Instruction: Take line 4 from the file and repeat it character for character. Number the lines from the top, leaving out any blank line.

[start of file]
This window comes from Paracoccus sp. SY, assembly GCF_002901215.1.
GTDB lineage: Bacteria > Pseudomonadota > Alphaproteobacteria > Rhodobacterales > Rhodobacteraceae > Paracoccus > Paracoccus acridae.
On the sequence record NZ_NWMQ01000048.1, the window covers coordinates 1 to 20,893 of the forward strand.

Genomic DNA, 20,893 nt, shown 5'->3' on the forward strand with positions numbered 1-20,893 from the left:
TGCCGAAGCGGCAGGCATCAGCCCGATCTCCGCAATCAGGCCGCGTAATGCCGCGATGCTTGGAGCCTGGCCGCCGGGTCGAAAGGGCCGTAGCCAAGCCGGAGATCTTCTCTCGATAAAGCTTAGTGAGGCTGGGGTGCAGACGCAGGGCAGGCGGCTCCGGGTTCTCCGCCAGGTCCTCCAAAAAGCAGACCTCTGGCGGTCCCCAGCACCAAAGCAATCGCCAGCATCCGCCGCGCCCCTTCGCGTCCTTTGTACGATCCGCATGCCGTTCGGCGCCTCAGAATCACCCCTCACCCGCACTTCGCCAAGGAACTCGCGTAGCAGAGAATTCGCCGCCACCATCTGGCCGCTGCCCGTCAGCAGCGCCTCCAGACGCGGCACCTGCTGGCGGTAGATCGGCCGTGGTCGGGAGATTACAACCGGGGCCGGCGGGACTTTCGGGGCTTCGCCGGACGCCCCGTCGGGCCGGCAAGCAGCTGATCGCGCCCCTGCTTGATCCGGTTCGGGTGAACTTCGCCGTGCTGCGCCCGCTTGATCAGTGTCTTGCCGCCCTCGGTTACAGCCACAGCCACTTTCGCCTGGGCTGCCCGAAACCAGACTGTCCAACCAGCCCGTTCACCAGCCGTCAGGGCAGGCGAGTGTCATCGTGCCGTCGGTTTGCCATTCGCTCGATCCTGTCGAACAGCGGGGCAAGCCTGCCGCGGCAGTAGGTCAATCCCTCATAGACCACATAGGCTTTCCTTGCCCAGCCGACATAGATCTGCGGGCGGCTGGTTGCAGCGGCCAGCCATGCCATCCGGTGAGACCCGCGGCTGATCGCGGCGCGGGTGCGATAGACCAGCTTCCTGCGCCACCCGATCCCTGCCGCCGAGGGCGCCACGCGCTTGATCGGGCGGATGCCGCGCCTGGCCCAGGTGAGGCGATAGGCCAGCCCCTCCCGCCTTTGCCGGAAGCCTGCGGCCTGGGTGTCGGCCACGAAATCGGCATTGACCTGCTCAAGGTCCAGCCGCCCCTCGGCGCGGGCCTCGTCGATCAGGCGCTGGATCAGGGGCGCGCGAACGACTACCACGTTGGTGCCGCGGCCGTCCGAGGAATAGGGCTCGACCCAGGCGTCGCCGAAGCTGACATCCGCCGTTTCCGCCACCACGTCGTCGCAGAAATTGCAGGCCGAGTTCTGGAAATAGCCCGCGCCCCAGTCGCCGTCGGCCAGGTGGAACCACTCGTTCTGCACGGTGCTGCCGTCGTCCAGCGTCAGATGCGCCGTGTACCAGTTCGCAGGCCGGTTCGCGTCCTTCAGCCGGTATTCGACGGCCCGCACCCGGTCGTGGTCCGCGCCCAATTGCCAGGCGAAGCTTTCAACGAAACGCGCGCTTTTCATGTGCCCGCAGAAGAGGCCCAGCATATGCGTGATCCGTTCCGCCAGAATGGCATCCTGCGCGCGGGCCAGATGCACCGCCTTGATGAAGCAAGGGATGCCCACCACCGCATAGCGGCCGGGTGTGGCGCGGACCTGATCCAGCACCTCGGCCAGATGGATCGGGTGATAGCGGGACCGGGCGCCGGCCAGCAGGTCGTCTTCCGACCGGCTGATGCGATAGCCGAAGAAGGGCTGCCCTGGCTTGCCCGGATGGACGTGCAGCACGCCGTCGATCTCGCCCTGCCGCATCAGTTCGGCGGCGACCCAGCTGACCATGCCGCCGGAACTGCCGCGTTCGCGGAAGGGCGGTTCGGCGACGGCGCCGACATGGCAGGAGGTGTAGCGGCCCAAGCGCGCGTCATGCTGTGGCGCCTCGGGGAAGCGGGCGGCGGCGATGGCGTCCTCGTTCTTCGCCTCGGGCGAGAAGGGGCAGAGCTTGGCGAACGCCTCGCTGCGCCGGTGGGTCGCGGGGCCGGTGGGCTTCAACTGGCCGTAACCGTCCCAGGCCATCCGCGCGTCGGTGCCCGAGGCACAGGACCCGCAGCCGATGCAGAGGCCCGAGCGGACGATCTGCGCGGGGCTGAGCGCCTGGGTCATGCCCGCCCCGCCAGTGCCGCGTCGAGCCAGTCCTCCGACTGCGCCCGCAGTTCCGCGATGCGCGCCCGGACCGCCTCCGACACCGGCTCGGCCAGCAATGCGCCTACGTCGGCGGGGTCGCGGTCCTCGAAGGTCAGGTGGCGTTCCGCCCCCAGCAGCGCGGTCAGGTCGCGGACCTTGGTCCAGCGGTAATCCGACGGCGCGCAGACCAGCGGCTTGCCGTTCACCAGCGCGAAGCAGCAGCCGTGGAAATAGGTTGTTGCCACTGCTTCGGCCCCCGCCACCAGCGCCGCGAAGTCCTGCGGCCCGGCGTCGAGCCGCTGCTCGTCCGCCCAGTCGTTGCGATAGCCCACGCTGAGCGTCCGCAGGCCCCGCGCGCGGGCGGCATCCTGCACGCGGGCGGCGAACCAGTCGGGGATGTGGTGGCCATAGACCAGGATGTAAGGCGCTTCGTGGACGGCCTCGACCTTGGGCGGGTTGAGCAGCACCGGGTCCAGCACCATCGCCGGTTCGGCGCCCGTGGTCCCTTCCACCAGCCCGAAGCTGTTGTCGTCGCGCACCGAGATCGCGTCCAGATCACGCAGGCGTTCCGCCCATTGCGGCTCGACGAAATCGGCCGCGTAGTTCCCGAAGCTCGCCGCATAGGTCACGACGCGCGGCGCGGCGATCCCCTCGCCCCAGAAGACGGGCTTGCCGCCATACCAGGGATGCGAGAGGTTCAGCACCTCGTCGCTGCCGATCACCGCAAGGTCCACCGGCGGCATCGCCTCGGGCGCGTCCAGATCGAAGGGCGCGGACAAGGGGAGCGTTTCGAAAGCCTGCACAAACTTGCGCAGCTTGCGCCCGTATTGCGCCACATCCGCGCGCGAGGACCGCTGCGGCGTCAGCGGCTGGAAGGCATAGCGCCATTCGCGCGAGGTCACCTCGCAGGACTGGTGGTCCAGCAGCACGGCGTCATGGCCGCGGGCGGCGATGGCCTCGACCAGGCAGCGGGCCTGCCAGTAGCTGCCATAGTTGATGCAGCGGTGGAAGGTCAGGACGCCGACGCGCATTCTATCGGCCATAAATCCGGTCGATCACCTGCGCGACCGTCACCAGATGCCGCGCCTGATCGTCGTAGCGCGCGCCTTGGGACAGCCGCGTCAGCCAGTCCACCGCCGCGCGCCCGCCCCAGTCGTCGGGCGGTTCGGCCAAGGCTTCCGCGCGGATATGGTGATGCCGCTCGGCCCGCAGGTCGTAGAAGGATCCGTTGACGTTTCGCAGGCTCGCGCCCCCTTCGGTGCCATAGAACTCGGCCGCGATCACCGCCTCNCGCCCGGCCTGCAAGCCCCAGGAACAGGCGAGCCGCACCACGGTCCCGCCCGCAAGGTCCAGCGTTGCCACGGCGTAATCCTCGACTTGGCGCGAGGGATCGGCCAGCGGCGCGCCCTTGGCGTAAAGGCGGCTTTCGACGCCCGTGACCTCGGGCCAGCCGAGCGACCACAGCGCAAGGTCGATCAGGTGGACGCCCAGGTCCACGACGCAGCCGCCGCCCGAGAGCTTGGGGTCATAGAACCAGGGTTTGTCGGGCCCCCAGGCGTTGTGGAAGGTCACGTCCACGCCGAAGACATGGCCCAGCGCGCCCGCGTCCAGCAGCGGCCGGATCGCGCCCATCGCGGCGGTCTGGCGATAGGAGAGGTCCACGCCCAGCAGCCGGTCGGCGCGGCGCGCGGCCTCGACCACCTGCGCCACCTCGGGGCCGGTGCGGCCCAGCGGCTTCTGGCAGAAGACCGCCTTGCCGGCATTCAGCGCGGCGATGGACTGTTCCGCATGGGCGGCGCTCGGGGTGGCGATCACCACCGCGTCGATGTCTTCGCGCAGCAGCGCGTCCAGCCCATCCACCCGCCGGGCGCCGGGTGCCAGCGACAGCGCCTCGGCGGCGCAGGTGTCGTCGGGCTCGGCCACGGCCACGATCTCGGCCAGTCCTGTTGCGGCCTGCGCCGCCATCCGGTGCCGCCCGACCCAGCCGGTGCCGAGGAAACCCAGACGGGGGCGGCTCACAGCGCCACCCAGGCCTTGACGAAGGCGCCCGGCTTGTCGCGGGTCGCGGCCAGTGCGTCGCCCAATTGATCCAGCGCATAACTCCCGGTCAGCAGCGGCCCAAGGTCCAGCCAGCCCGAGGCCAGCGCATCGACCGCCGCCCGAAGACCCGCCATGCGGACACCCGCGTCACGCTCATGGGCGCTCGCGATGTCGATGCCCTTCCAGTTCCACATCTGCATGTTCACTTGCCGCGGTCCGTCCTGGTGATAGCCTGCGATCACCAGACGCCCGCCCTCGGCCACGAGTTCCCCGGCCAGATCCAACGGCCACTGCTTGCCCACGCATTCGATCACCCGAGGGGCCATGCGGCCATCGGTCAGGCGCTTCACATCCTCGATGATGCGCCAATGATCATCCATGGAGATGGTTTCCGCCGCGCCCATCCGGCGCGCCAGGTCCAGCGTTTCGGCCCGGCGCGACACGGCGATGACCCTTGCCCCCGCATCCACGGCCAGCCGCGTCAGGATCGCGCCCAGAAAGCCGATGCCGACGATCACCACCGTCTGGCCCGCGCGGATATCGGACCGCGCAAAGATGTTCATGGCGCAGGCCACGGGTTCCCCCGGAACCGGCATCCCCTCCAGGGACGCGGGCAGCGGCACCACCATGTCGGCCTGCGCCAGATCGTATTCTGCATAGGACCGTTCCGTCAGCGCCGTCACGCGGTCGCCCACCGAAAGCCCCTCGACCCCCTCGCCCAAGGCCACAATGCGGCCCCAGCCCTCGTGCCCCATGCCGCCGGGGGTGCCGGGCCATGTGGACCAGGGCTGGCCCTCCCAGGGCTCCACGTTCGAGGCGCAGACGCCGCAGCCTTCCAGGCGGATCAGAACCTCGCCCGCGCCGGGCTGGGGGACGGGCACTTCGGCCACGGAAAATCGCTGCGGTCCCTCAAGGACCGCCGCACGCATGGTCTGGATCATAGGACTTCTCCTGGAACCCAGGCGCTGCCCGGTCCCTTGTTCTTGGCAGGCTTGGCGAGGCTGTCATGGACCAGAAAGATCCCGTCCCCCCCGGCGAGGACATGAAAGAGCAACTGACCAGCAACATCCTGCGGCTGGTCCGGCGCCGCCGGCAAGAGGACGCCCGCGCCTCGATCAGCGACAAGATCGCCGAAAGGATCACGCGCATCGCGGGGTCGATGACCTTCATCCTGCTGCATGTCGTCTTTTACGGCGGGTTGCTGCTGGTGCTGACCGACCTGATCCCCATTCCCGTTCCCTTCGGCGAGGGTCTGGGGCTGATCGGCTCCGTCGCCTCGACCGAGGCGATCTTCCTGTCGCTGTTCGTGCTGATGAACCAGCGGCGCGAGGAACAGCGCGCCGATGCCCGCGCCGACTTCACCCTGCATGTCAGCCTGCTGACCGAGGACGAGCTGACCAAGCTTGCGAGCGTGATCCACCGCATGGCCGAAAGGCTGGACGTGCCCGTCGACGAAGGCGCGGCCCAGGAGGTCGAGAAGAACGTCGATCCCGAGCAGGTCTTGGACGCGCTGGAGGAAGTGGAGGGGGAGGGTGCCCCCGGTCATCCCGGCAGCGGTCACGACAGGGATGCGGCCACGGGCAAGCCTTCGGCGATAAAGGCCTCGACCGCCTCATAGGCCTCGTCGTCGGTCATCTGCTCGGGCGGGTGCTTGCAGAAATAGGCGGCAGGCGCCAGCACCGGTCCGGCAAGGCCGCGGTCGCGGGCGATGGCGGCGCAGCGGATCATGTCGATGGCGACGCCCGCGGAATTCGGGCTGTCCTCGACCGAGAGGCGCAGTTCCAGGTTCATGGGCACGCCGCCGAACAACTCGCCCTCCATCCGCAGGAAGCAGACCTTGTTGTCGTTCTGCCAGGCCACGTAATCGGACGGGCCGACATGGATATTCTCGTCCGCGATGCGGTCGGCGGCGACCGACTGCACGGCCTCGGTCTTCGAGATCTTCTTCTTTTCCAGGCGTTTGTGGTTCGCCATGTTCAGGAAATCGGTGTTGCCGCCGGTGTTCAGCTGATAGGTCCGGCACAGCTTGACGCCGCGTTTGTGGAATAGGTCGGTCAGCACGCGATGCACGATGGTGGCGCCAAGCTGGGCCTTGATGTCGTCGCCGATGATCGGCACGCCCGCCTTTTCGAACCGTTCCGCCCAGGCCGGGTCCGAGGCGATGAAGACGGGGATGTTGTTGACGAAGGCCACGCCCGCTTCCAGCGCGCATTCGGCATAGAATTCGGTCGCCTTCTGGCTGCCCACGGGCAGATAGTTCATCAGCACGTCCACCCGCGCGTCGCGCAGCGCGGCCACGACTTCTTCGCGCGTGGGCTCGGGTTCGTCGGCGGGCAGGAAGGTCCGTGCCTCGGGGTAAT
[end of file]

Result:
Genomic DNA, 20,893 nt, shown 5'->3' on the forward strand with positions numbered 1-20,893 from the left: